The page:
President Obama, please listen to Robert Reich
Which gets me to the President. Even though the President’s two former top economic advisors (Larry Summers and Christy Roemer) have called for a major fiscal boost to the economy, the President has remained mum. Why?
I’m told White House political operatives are against a bold jobs plan. They believe the only jobs plan that could get through Congress would be so watered down as to have almost no impact by Election Day. They also worry the public wouldn’t understand how more government spending in the near term can be consistent with long-term deficit reduction. And they fear Republicans would use any such initiative to further bash Obama as a big spender.
So rather than fight for a bold jobs plan, the White House has apparently decided it’s politically wiser to continue fighting about the deficit. The idea is to keep the public focused on the deficit drama – to convince them their current economic woes have something to do with it, decry Washington’s paralysis over fixing it, and then claim victory over whatever outcome emerges from the process recently negotiated to fix it. They hope all this will distract the public’s attention from the President’s failure to do anything about continuing high unemployment and economic anemia.
This is evident given David Plouffe's remarks in an interview given earlier this month:
Mr. PLOUFFE: No, he didn't. First of all, the president believes, and I think most people in the country do, that we've got to start living within our means and significantly reduce the deficit. So this deal does a few things. It removes the cloud of uncertainty over our economy. As you know, many Republicans wanted us to re-fight this fight five or six months from now, which would be a bad thing for our economy and our country. It does lock in, as you said, a trillion dollars, roughly, in deficit reduction with more to come.
Mr. PLOUFFE: Well, first thing. The first thing the president thinks about in the morning, obviously, and last when he goes to bed, is this economy. Smart deficit reduction, living within our means, giving confidence to the country and to the business community is part of that. But it's just part of it. So you have to do this carefully. The spending cuts here are phased in over time. And, you know, you see Republicans criticizing that. They wanted the spending cuts to happen much more quickly here. That's not responsible.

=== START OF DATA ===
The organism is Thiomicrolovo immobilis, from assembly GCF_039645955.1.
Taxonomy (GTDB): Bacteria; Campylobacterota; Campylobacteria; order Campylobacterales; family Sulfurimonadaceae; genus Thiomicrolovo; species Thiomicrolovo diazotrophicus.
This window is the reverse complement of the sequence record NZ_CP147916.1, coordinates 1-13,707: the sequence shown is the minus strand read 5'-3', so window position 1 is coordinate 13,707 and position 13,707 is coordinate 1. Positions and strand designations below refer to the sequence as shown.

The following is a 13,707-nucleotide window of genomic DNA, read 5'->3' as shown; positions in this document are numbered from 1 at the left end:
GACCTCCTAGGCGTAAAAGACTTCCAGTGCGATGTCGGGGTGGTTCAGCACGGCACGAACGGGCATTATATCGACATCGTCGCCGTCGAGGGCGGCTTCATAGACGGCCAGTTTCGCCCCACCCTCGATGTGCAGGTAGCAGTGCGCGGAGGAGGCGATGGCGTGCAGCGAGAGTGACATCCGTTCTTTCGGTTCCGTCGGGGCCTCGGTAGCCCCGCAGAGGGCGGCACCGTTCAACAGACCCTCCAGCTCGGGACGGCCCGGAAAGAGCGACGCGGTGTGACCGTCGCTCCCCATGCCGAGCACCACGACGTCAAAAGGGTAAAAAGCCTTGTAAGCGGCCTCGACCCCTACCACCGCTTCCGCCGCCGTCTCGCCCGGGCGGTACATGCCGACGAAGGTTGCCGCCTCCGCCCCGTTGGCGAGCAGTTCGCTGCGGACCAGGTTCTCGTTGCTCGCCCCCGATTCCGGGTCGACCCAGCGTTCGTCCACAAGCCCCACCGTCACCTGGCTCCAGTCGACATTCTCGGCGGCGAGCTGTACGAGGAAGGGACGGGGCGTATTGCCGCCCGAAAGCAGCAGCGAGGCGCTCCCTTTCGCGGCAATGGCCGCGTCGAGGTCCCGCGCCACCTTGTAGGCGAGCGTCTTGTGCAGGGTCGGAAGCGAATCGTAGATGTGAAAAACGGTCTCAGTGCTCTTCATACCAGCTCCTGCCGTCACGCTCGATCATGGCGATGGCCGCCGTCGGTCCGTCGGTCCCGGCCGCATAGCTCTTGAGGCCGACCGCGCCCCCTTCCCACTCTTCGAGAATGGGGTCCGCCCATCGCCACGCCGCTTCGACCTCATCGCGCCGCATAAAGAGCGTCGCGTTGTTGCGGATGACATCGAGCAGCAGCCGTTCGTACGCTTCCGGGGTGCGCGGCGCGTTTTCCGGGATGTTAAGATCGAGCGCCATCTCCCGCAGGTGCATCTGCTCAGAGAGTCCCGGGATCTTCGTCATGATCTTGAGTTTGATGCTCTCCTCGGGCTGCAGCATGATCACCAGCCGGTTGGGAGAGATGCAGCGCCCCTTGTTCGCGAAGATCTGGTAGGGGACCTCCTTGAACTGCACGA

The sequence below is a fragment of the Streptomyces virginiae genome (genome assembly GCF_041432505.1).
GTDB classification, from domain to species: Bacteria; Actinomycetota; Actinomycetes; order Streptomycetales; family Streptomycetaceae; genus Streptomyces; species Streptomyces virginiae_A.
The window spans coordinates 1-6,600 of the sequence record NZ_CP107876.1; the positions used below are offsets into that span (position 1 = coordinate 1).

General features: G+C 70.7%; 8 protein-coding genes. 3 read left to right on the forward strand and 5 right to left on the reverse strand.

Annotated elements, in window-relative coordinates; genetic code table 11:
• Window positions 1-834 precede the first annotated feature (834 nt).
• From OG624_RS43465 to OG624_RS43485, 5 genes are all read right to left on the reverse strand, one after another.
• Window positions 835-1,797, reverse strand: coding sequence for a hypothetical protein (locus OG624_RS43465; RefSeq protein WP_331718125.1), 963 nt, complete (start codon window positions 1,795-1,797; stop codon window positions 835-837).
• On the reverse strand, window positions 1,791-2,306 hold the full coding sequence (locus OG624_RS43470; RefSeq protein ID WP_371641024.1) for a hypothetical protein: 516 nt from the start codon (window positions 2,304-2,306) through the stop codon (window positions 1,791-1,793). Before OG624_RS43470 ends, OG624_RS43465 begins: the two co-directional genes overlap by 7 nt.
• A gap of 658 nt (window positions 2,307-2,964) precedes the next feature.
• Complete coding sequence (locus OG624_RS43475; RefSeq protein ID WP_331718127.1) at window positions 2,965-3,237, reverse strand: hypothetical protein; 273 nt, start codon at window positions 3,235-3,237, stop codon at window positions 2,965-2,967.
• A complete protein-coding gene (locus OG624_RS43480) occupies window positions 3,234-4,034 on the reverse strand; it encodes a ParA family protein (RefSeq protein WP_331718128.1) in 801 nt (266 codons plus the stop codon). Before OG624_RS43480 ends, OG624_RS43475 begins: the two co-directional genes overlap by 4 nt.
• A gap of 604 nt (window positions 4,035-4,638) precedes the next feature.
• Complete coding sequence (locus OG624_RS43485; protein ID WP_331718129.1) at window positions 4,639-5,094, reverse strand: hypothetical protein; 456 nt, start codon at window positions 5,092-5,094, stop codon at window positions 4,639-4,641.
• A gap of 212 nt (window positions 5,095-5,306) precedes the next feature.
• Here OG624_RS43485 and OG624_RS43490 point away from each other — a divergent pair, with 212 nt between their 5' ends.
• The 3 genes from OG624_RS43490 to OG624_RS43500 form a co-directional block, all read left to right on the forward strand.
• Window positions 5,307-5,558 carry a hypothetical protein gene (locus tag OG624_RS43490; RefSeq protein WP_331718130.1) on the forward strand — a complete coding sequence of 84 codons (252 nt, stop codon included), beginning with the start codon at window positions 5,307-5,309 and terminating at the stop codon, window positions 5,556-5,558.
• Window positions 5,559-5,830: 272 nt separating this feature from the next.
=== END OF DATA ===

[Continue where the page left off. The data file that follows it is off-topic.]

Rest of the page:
More people need to read the rest of Robert Reich's article. He's right on this, and the WH's failure in pursuing a bold jobs program is going to end up handicapping the President for his re-election. The President may see this as a "political" game that he doesn't like in using the bully pulpit, but it's the right and the moral thing to do in drawing a contrast against the eventual Republican nominee in showing Americans where he stands. His political advisors are underestimating the intelligence of the American populace about the present state of the economy and the unemployment rate.
They're just not going to bother showing the American people they care about jobs creation by trying to push a bold jobs program through Congress, and they're more scared of what the eventual Republican nominee will say about that effort. So what?
Tell the American people that the Republican nominee is blocking jobs, and doesn't care about creating millions of jobs for Americans. That's what YOU do when you face Republican opposition to a bold jobs program in Congress. The failure of the WH to think big, dream big, and go big is going to hamper them in 2012, and we will all be worse off as a result.